¶ 26 Here, the dependency review “status quo” is founded on a default order that was based on agreement of the mother to the allegations against her, not Jenkins. K.N.J., 151 Wn.App. at 314. The facts found to establish dependency at the initial dependency hearing were the facts asserted in the dependency petition filed by the social worker and admitted by the mother. The dependency petition does not even allege Jenkins is unfit. The dependency finding is based on the petition, which specifically states that “the whereabouts, willingness and ability to parent by the biological father is not known. The Department will continue to investigate.” CP at 266 (Dependency Pet. at ¶ 16). No testimony was presented to establish Jenkins' inability to parent his child; no additional fact-finding was initiated. The pro tempore judge merely checked the boxes on the order of dependency form, relying on the allegations in the petition without making any independent findings. Without any facts relating to Jenkins, the dependency review court could not properly continue the dependency “status quo” as to Jenkins.8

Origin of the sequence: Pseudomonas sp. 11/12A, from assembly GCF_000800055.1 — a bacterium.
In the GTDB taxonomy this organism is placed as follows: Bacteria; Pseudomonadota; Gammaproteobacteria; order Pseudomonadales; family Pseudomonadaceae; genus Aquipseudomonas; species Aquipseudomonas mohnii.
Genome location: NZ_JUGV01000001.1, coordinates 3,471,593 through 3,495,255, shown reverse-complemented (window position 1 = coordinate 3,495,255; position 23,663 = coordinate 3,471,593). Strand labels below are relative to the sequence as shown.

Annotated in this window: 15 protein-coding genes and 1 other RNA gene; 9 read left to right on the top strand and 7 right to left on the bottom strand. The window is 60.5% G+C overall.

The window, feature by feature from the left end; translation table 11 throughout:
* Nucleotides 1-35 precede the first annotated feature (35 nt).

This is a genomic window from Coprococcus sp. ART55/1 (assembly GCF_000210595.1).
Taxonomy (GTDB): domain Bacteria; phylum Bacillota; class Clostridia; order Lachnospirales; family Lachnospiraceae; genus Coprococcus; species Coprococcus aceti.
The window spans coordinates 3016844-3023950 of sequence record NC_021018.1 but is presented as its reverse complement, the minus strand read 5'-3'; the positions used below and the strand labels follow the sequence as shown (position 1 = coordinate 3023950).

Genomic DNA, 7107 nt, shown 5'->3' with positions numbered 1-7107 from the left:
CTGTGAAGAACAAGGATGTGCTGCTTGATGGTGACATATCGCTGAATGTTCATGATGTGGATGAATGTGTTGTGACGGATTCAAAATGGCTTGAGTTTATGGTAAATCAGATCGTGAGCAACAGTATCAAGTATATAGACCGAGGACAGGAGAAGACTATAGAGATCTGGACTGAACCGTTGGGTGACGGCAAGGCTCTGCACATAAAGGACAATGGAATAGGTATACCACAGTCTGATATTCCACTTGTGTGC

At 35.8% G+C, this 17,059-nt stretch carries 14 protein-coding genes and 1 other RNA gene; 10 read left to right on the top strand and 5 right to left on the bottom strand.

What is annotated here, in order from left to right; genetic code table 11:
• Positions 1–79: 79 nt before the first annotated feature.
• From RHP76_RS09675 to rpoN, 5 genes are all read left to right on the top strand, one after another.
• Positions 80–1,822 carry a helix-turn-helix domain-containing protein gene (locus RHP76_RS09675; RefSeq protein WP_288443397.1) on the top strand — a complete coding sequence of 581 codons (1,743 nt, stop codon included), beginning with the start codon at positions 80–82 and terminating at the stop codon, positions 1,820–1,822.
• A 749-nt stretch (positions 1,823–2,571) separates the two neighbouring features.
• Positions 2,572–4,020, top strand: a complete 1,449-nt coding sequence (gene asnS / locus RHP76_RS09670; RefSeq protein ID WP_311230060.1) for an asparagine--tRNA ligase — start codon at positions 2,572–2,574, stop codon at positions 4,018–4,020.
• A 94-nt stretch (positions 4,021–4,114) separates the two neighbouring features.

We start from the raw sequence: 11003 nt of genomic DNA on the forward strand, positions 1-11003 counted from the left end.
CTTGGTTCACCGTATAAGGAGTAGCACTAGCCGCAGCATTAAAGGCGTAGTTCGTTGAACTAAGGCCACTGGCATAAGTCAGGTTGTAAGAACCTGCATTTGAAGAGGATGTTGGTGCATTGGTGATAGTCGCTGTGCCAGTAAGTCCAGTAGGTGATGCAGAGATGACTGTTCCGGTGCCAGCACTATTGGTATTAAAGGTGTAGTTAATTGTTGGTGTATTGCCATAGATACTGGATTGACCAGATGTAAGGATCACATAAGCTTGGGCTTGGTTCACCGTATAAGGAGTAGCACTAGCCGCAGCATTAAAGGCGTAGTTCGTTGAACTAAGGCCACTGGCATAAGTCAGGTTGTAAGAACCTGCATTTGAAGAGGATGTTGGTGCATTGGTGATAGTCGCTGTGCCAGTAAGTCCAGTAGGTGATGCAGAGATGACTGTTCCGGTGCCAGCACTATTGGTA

V. Necessary Facts of Dependency Were Found at Jenkins' Termination Trial
¶ 27 The statutory scheme of dependency, review, and termination proceedings incorporates a careful balance between two critical considerations: the constitutionally protected parent-child relationship and the obligation of the State to ensure “the rights of basic nurture, physical and mental health, and safety of the child.” RCW 13.34.020. The statute protects the parent-child relationship in several ways: a child must be returned to the parents unless the court enters an order of dependency; if the child is found dependent, the State must make available remedial services to improve parenting ability and to ameliorate impediments to effective parenting. The interests of the child are protected by the availability of dependency proceedings and the ability of the State to move to terminate parental rights if the parents fail to overcome parenting shortcomings.